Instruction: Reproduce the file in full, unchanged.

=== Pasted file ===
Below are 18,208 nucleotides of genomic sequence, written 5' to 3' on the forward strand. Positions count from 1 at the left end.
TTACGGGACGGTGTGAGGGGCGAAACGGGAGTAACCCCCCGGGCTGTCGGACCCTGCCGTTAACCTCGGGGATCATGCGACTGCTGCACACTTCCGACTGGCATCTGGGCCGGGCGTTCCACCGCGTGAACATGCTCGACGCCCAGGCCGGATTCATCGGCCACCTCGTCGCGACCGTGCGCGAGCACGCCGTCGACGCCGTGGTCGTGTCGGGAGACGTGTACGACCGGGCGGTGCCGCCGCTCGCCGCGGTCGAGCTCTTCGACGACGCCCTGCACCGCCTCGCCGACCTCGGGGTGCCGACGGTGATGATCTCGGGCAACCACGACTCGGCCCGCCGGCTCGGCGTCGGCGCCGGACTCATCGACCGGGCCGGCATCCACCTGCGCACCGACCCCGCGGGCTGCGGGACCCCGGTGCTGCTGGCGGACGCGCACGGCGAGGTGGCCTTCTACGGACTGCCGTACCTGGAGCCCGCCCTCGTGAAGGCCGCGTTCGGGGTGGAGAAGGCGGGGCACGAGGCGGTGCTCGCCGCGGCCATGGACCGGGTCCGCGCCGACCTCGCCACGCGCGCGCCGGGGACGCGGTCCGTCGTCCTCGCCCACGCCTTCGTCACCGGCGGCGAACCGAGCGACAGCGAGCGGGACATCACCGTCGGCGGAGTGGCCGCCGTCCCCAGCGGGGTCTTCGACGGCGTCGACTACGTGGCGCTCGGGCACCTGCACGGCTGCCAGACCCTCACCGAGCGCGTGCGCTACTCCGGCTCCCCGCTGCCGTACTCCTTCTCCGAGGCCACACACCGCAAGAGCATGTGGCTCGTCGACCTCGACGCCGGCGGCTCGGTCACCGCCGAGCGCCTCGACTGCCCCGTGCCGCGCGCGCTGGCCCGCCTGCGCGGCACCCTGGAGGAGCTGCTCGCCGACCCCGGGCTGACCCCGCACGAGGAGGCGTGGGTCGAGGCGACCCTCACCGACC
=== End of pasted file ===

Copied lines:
Below are 18,208 nucleotides of genomic sequence, written 5' to 3' on the forward strand. Positions count from 1 at the left end.
TTACGGGACGGTGTGAGGGGCGAAACGGGAGTAACCCCCCGGGCTGTCGGACCCTGCCGTTAACCTCGGGGATCATGCGACTGCTGCACACTTCCGACTGGCATCTGGGCCGGGCGTTCCACCGCGTGAACATGCTCGACGCCCAGGCCGGATTCATCGGCCACCTCGTCGCGACCGTGCGCGAGCACGCCGTCGACGCCGTGGTCGTGTCGGGAGACGTGTACGACCGGGCGGTGCCGCCGCTCGCCGCGGTCGAGCTCTTCGACGACGCCCTGCACCGCCTCGCCGACCTCGGGGTGCCGACGGTGATGATCTCGGGCAACCACGACTCGGCCCGCCGGCTCGGCGTCGGCGCCGGACTCATCGACCGGGCCGGCATCCACCTGCGCACCGACCCCGCGGGCTGCGGGACCCCGGTGCTGCTGGCGGACGCGCACGGCGAGGTGGCCTTCTACGGACTGCCGTACCTGGAGCCCGCCCTCGTGAAGGCCGCGTTCGGGGTGGAGAAGGCGGGGCACGAGGCGGTGCTCGCCGCGGCCATGGACCGGGTCCGCGCCGACCTCGCCACGCGCGCGCCGGGGACGCGGTCCGTCGTCCTCGCCCACGCCTTCGTCACCGGCGGCGAACCGAGCGACAGCGAGCGGGACATCACCGTCGGCGGAGTGGCCGCCGTCCCCAGCGGGGTCTTCGACGGCGTCGACTACGTGGCGCTCGGGCACCTGCACGGCTGCCAGACCCTCACCGAGCGCGTGCGCTACTCCGGCTCCCCGCTGCCGTACTCCTTCTCCGAGGCCACACACCGCAAGAGCATGTGGCTCGTCGACCTCGACGCCGGCGGCTCGGTCACCGCCGAGCGCCTCGACTGCCCCGTGCCGCGCGCGCTGGCCCGCCTGCGCGGCACCCTGGAGGAGCTGCTCGCCGACCCCGGGCTGACCCCGCACGAGGAGGCGTGGGTCGAGGCGACCCTCACCGACC